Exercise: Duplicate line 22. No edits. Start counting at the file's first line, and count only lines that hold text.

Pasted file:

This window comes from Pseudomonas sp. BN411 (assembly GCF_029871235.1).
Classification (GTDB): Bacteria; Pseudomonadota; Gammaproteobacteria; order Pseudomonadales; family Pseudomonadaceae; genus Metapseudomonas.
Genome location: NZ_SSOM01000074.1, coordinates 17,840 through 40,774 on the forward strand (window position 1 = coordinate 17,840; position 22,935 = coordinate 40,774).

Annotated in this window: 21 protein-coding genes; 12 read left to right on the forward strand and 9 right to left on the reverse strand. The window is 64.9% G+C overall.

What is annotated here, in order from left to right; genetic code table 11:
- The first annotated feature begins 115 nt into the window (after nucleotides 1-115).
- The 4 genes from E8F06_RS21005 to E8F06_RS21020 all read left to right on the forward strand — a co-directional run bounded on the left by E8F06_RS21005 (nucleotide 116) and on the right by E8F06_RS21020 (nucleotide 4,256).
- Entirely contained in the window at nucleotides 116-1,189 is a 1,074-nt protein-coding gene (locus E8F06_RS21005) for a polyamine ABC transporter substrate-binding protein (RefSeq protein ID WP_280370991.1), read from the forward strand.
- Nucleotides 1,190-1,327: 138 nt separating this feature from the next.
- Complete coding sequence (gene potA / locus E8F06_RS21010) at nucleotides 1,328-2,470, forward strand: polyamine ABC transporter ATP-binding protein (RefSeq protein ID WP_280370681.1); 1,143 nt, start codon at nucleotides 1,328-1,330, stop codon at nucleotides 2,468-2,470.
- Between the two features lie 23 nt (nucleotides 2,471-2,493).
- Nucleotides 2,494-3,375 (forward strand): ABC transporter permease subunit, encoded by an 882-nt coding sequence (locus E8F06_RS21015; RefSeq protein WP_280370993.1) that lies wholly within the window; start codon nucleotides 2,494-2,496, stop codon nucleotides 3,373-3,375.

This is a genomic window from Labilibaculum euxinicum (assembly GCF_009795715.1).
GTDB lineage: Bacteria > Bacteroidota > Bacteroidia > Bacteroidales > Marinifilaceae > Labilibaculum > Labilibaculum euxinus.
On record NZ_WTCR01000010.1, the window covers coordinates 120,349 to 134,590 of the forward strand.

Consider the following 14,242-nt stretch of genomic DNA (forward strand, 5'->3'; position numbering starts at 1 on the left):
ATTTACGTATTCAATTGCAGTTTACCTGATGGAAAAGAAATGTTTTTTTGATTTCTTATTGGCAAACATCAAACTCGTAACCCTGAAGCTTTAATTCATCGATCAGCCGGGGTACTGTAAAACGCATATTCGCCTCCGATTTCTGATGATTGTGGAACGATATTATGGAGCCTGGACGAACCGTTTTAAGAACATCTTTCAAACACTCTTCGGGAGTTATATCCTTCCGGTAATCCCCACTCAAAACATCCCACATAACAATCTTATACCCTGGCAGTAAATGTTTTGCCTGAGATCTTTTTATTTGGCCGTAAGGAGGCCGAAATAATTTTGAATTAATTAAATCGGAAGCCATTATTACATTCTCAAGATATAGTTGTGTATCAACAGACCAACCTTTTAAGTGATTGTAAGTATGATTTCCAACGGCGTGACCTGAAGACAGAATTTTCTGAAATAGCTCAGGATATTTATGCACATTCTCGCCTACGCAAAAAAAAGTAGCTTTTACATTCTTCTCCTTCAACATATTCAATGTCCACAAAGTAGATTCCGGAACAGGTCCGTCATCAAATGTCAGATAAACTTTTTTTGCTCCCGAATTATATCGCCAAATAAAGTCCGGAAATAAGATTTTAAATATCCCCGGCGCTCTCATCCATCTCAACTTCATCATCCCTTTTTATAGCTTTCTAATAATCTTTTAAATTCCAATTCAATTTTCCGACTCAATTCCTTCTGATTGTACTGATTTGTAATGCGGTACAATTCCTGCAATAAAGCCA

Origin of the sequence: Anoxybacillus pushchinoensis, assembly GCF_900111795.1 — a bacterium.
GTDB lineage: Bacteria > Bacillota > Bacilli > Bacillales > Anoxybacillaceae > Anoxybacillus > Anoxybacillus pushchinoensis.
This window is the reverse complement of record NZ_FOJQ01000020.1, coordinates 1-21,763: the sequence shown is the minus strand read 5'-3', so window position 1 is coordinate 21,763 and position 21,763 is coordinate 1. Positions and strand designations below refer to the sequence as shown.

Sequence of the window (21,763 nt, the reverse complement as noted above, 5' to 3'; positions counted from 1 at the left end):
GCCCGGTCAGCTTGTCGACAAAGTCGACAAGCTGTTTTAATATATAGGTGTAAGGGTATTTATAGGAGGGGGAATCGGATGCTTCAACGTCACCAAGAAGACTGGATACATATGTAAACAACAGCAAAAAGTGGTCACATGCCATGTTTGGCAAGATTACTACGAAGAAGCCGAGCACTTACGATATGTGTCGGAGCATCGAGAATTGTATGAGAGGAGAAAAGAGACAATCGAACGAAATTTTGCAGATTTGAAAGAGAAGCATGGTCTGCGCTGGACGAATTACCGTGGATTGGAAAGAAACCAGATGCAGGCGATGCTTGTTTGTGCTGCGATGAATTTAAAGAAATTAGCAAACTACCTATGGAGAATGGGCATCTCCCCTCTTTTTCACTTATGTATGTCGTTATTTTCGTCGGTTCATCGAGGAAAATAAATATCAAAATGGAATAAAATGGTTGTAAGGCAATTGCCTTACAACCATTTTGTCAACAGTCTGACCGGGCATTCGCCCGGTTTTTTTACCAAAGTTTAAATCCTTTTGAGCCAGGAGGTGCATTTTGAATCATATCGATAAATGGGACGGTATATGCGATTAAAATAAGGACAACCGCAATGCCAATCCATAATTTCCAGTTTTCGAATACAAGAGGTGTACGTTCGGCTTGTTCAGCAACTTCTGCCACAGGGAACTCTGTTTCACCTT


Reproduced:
GCCCGGTCAGCTTGTCGACAAAGTCGACAAGCTGTTTTAATATATAGGTGTAAGGGTATTTATAGGAGGGGGAATCGGATGCTTCAACGTCACCAAGAAGACTGGATACATATGTAAACAACAGCAAAAAGTGGTCACATGCCATGTTTGGCAAGATTACTACGAAGAAGCCGAGCACTTACGATATGTGTCGGAGCATCGAGAATTGTATGAGAGGAGAAAAGAGACAATCGAACGAAATTTTGCAGATTTGAAAGAGAAGCATGGTCTGCGCTGGACGAATTACCGTGGATTGGAAAGAAACCAGATGCAGGCGATGCTTGTTTGTGCTGCGATGAATTTAAAGAAATTAGCAAACTACCTATGGAGAATGGGCATCTCCCCTCTTTTTCACTTATGTATGTCGTTATTTTCGTCGGTTCATCGAGGAAAATAAATATCAAAATGGAATAAAATGGTTGTAAGGCAATTGCCTTACAACCATTTTGTCAACAGTCTGACCGGGCATTCGCCCGGTTTTTTTACCAAAGTTTAAATCCTTTTGAGCCAGGAGGTGCATTTTGAATCATATCGATAAATGGGACGGTATATGCGATTAAAATAAGGACAACCGCAATGCCAATCCATAATTTCCAGTTTTCGAATACAAGAGGTGTACGTTCGGCTTGTTCAGCAACTTCTGCCACAGGGAACTCTGTTTCACCTT